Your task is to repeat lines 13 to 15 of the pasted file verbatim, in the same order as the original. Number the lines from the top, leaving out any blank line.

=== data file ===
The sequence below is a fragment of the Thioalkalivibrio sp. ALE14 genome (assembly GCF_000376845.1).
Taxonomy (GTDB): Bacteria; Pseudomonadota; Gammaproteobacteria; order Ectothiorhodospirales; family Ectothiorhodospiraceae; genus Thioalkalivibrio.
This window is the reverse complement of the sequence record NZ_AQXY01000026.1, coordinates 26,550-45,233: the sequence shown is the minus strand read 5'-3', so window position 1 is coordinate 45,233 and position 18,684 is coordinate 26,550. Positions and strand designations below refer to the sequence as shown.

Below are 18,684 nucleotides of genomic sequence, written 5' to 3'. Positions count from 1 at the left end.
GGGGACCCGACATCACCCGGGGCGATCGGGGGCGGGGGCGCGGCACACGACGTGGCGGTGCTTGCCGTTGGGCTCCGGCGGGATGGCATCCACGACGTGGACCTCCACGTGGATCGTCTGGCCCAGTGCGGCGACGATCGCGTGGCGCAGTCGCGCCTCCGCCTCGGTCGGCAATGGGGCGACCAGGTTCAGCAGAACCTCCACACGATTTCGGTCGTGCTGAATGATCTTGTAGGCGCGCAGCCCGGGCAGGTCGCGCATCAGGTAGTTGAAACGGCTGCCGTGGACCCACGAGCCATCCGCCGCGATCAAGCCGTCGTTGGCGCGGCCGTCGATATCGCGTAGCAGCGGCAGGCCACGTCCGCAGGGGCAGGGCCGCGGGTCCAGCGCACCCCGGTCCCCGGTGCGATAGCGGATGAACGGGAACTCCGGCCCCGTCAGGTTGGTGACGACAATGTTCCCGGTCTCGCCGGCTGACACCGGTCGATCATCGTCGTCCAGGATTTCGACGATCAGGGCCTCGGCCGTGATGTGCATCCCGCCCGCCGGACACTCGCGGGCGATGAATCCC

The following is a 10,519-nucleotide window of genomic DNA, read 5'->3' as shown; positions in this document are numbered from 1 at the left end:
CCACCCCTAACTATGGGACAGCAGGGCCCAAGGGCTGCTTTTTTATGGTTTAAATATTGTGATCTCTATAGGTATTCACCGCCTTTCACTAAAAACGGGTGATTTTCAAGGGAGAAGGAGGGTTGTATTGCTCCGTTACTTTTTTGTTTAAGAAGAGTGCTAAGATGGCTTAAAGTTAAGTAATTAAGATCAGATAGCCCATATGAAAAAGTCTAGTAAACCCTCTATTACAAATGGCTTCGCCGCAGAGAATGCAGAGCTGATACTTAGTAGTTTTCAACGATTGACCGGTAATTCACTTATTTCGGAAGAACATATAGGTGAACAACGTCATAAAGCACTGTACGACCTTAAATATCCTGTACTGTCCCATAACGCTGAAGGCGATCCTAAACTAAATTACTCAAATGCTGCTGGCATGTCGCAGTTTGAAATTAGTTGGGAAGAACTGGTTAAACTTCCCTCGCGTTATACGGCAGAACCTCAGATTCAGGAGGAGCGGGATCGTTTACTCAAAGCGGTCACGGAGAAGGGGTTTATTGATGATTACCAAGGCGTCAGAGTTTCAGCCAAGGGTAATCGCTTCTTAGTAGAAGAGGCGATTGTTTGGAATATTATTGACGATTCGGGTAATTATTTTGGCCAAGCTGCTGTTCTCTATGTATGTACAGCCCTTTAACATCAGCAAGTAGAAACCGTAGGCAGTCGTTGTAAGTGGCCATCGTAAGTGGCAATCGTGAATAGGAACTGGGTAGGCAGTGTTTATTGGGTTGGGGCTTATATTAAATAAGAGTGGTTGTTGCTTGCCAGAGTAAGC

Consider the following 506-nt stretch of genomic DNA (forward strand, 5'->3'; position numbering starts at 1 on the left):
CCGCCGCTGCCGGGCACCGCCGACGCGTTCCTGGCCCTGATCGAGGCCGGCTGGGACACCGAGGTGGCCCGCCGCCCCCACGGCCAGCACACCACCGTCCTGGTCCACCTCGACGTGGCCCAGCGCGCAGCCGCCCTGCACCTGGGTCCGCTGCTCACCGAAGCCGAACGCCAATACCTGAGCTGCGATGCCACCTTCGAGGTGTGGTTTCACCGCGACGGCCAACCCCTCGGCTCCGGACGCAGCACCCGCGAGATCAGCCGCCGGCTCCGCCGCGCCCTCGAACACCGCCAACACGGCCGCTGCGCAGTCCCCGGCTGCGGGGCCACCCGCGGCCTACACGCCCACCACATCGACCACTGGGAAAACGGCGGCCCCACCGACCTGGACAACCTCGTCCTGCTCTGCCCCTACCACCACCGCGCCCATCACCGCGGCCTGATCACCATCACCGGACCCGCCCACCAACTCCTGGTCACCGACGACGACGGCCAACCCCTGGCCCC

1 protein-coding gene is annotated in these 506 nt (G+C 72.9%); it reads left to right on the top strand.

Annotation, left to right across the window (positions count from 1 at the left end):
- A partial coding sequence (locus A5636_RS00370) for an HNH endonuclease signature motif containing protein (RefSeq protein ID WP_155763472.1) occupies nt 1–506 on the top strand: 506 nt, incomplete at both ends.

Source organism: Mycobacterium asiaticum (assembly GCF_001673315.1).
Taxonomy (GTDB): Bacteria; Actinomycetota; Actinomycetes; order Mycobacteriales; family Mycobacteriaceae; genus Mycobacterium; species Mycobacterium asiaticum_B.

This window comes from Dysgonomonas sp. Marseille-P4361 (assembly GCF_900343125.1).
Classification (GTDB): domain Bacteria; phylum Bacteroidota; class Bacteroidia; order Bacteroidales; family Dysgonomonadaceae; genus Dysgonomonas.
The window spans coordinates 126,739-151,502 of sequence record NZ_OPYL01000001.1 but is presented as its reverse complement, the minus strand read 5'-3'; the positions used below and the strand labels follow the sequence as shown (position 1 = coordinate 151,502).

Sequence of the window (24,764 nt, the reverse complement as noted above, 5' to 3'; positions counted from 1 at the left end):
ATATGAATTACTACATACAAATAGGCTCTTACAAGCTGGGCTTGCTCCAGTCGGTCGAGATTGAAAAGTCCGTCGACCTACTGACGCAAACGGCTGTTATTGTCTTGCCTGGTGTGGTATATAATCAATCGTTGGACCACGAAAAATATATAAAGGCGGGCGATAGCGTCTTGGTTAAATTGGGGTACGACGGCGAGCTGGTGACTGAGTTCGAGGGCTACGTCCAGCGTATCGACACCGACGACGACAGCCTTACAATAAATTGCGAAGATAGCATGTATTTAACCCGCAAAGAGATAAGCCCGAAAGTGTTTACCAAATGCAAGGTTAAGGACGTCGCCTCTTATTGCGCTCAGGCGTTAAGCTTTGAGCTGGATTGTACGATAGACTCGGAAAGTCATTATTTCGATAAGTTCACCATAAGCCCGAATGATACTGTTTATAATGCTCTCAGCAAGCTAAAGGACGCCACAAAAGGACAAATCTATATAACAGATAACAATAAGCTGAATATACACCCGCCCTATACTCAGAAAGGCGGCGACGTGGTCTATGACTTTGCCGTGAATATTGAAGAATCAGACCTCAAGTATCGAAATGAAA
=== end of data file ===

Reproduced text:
Source organism: Mycobacterium asiaticum (assembly GCF_001673315.1).
Taxonomy (GTDB): Bacteria; Actinomycetota; Actinomycetes; order Mycobacteriales; family Mycobacteriaceae; genus Mycobacterium; species Mycobacterium asiaticum_B.

This window comes from Dysgonomonas sp. Marseille-P4361 (assembly GCF_900343125.1).